Germany face Italy in Tuesday’s semi-final, with the hosts looking to avenge the 4-1 drubbing they were given by the Italians in a friendly international in March.
Jurgen Klinsmann’s side came into this tournament on the back of a series of unconvincing performances, but they have been unrecognizable since the World Cup kicked off on June 9.
Their quarter-final win over Argentina provided the ultimate proof that Klinsmann’s team were genuine contenders and their form has undergone such a transformation that they go into tonight’s encounter as favourites to reach Sunday’s final.
Following that friendly defeat in March and there were calls for Klinsmann’s to stand down, but the coach was always confident his side would perform once the tournament got underway.
“You are always going to get hammered when you lose 4-1,” Klinsmann admitted.
“But friendlies are not that important and I always believed we could make it happen and go far in this tournament.”
Klinsmann believes his side’s record at Dortmund’s Westfalenstadion could prove crucial tonight.
The World Cup hosts have won 13 and drawn one game 13 from 14 matches, played at the ground.
“It’s good to know we’ll be playing there,” said Klinsmann.
“There is nothing like the atmosphere in Dortmund. It is like a volcano which will hopefully erupt.
“I feel proud of our team, and how they have done in this tournament.
“But we also know that we still have the two biggest hurdles in front of us, and we will go for it.
“Italy are one of the best teams in the world, and that’s why they are in the final four.
“They deserve a lot of respect – they have a long and proud footballing history.
“But we must think about our own game – and if we play our own game in our own style, we are able to beat them.
“I believe the confidence that we have built over the last six weeks is enough to win the next two games and become world champions,” Klinsmann added.
“We know we have the two biggest hurdles in front of us. But we want to go for it and hopefully make it to Sunday’s final.”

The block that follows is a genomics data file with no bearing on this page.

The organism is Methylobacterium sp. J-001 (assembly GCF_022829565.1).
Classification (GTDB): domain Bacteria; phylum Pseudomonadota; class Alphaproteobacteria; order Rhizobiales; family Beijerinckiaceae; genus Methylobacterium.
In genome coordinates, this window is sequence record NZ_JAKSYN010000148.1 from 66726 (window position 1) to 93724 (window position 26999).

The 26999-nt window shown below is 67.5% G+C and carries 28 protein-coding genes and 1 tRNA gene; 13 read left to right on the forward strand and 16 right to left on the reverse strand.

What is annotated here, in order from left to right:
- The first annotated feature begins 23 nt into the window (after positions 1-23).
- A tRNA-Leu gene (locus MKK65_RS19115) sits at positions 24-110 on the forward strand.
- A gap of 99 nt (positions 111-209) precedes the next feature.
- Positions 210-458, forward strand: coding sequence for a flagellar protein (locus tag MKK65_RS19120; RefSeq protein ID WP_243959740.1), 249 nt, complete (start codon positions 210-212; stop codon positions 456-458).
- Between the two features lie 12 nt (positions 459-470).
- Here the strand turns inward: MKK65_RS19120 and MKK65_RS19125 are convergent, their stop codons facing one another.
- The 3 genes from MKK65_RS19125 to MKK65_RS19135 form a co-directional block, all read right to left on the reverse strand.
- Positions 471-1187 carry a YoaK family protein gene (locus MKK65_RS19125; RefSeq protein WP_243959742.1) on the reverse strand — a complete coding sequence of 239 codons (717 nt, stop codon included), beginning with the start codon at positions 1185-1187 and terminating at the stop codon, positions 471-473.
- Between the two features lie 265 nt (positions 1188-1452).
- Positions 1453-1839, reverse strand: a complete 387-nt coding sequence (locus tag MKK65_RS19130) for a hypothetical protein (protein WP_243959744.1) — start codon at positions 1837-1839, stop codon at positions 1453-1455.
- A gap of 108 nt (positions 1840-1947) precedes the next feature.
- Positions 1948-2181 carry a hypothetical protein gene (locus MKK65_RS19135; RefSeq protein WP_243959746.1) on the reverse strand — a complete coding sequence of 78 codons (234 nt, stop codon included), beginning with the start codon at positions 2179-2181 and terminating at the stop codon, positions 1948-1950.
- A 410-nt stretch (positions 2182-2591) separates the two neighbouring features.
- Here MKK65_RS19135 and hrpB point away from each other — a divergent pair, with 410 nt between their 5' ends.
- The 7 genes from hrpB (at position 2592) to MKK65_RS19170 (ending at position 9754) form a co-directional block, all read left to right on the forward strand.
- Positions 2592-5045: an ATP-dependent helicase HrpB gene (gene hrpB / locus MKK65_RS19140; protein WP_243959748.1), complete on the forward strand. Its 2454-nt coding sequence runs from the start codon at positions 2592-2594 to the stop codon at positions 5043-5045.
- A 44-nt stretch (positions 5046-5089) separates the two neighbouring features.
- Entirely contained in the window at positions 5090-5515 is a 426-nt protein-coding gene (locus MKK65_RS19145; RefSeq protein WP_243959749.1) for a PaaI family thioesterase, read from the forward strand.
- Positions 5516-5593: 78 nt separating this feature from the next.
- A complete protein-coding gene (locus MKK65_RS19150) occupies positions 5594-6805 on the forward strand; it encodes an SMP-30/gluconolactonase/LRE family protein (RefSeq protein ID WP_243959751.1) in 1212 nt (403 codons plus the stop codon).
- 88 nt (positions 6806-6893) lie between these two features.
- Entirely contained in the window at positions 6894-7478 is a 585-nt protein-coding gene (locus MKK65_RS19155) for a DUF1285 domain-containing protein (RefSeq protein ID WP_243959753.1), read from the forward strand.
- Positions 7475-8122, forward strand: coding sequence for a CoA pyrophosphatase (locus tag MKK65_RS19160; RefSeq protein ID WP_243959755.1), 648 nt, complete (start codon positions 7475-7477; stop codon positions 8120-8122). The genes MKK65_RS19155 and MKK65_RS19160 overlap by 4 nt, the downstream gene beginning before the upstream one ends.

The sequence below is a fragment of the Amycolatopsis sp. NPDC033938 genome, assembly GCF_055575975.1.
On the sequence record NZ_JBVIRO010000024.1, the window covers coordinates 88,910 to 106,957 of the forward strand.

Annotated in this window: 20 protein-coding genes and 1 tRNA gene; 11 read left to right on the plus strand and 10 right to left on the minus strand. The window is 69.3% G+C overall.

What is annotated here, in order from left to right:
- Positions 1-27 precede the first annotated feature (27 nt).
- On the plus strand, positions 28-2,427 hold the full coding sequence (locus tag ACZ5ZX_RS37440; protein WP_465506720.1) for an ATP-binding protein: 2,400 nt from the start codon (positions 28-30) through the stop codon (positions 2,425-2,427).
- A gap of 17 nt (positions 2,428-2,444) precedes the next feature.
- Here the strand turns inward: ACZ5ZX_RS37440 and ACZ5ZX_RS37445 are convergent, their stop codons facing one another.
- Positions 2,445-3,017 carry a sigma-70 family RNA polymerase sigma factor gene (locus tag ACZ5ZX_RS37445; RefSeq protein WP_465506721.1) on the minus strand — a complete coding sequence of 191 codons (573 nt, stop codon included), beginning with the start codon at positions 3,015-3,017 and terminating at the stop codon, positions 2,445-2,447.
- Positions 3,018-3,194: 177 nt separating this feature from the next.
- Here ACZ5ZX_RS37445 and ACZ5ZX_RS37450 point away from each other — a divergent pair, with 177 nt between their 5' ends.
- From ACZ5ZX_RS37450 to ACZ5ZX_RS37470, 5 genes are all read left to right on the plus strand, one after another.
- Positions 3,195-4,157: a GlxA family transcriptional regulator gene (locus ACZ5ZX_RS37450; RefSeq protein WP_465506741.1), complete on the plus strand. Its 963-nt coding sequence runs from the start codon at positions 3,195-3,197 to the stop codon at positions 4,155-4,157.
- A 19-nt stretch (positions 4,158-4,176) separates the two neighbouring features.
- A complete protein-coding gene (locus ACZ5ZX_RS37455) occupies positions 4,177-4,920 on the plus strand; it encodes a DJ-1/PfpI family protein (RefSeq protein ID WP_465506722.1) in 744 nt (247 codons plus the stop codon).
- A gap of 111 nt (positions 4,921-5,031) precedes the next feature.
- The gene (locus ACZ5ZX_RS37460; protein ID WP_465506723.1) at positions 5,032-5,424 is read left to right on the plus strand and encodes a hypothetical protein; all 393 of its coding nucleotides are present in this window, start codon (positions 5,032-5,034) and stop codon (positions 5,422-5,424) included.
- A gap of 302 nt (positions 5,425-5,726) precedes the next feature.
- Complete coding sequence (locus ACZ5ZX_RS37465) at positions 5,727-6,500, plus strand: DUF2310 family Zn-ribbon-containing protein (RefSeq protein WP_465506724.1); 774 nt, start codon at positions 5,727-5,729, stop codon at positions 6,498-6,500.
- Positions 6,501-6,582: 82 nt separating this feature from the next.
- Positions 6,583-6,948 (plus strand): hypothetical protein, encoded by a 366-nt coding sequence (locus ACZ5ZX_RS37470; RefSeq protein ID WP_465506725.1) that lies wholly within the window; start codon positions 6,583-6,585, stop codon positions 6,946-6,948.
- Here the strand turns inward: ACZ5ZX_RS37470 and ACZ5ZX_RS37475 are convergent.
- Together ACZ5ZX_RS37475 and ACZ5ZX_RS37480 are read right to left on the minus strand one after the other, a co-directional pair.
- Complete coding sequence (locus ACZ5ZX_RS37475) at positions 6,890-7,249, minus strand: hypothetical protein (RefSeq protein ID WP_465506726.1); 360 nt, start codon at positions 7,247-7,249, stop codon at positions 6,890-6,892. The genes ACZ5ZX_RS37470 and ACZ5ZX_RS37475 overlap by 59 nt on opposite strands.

Defensive midfielder Torsten Frings has been suspended for his part in the brawl which followed the victory over Argentina, and will most likely be replaced by Werder Bremen team-mate Tim Borowski.
Tournament top-scorer Miroslav Klose and Michael Ballack have both overcome minor knocks and look set to start in Germany’s record 11th semi-final.
Italy, after starting the competition slowly, are now looking a formidable outfit and they are unbeaten in their last 23, dating back to October 2004.
Italy have conceded just one goal in the tournament against USA, and that was an own goal, and coasted through to the last four with a comfortable 3-0 win over Ukraine.
They will again be without defensive lynchpin Alessandro Nesta who has not receovered from a groin injury, so Marco Materazzi, suspended for the Ukraine victory, is likely to return alongside Fabio Cannavaro in the centre of defence, as Andre Barzagli steps down.
Mauro Camoranesi has recovered from a knee problem and is available for selection.
Italy coach Marcello Lippi does not expect Germany to be significantly weakened by the absence of Torsten Frings in the World Cup semi-final.
Frings will serve a one-match ban for punching Argentina forward Julio Cruz in the melee that followed the hosts quarter-final win over Argentina.
“I think teams in a semi-final have certain quality and organisation. So they don’t suffer when they don’t have one player available,” he said.
“We have had to do without several players during this tournament.
“Frings is an important player but I don’t think it will affect Germany’s play or their determination.”
Italy are not expecting a repeat of their 4-1 thrashing of Germany in Dortmund.
“It will be a completely different game,” defender Gianluca Zambrotta said.
“That was a friendly played in the middle of the league season. Now everyone’s focusing only on the World Cup.”
After that defeat in March in Florence, Jurgen Klinsmann’s reputation plummeted. Now his team is two wins away from what would be its fourth World Cup title.
“I said then and I’ll say it again now. That score does not reflect the German team’s gap with Italy and it doesn’t reflect that Italy is that much better than Germany,” Italy coach Marcello Lippi said.
Germany: Lehmann, Friedrich, Metzelder, Mertesacker, Lahm, Schneider, Borowski, Ballack, Schweinsteiger, Podolski, Klose
Italy: Buffon, Zambrotta, Materazzi, Cannavaro, Grosso, Perrotta, Pirlo, Gattuso, Totti, Toni, Gilardino
Referee:: Benito Archundia (Mexico)